There’s a silver lining amid the turmoil faced by crypto firms in the US. Now, the affected parties are considering making an exodus to Europe where the political, financial, and regulatory climates are more welcoming for them.
US Vs. EU Crypto Climate
In the United States, there is no federal standard for digital currency, and the regulation of the crypto industry is a patchwork of state-level rules and federal financial safeguards designed for traditional banks and exchanges. However, federal agencies are beginning to crack down on what they see as non-compliance with traditional financial regulations.
Industry leaders and sympathetic lawmakers are calling for clearer regulations to avoid falling behind the rest of the world. Their fingers point to Europe as an example of a more welcoming environment for crypto businesses.
In contrast to the US, the European Union is continuing to activate new laws tailored specifically for digital asset companies, with many officials pitching the EU as a welcoming place for crypto businesses to set up shop. The EU’s new rules will come into force in the second half of 2024 and are being touted as the “best framework in the world” for crypto companies to develop.
The EU’s openness toward crypto is a striking turnaround from its initial freeze-out of the industry when Facebook (now known as Meta) announced its Libra digital currency in 2019.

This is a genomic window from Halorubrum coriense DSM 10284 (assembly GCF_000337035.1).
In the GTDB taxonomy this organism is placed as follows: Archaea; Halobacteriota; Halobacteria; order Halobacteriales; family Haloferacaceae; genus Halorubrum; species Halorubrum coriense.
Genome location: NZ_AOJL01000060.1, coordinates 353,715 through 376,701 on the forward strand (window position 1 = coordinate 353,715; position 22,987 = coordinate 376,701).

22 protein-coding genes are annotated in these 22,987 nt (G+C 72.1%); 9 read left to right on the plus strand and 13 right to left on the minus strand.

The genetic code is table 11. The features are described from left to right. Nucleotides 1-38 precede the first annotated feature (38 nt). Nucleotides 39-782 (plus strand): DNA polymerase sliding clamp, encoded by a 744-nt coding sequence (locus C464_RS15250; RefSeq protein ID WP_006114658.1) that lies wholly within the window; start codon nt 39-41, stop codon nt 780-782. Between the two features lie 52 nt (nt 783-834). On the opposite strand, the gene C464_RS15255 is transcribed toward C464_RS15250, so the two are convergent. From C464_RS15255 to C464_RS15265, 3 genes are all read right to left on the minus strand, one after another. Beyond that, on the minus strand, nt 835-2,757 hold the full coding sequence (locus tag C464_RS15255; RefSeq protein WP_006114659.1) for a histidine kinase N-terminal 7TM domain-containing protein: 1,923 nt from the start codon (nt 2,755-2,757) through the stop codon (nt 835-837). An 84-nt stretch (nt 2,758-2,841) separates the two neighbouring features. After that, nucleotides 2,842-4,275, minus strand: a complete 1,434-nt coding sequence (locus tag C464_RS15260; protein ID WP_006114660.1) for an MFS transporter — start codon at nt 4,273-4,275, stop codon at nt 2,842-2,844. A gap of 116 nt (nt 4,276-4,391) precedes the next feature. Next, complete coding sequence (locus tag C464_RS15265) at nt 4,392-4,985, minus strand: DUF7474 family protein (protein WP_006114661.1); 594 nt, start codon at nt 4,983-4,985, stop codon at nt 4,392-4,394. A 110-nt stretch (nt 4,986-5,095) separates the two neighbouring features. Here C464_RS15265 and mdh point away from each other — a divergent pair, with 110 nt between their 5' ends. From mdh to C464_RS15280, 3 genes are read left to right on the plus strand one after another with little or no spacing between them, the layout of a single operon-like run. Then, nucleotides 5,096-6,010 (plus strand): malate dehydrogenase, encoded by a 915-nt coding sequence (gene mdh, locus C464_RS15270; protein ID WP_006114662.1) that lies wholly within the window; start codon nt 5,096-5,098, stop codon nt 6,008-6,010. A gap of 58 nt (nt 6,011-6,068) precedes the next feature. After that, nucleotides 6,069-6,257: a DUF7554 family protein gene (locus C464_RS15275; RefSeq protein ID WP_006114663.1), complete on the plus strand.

Ripple Boss Warns of Crypto Firms Moving Out of the US
Ripple CEO Brad Garlinghouse warned that the US Securities and Exchange Commission’s (SEC) “regulation through enforcement” is not the “healthy way” to regulate a relatively young industry. He cautioned that the tight leash is now driving away crypto companies.
Garlinghouse said that the exodus of crypto firms may lead to the US missing out on the upcoming innovations in both blockchain and crypto. Among the places he mentioned where these companies are currently heading are Switzerland, the UK, Australia, Japan, and Singapore where the crypto regulation process is way ahead. He added the regulators in these areas took more “time and thoughtfulness” in crafting “clear rules on the road”.
Ripple is currently waiting for the summary judgment of its Supreme Court case against the SEC. In the said case, the SEC claimed that Ripple’s $1.3 billion issuance of XRP tokens to fund its platform constitutes the sale of securities. Meanwhile, the defendant alleged that the regulator failed to provide fair notice.
Blockchain Association Thinks There’s a Crypto Carpet-Bombing Moment Going On
For Blockchain Association CEO Kristin Smith, it appears that US regulators are carpet-bombing crypto firms in their jurisdiction. The crypto-lobbying group’s head feels like the SEC is just throwing whatever it can into the industry.
According to her, the ongoing mayhem is causing the interest of investors in the space to diminish. The “no-stone-left-unturned” approach of the SEC in scrutinizing all things related to the industry, including stakeholders, exchanges, venture capitalists, lenders, and service providers, among others, is causing investors to bring their business elsewhere.
The US and the EU are certainly employing polarizing approaches in handling crypto firms following the scandals that have rocked the industry. However, it is clear that the “regulation through enforcement” method without clear rules on what things are prohibited and failure to provide clear solutions to rectify the issues raised along the way don’t always work and may backfire badly. The US regulators should take a page or two on how the EU is enforcing its crypto regulations in place.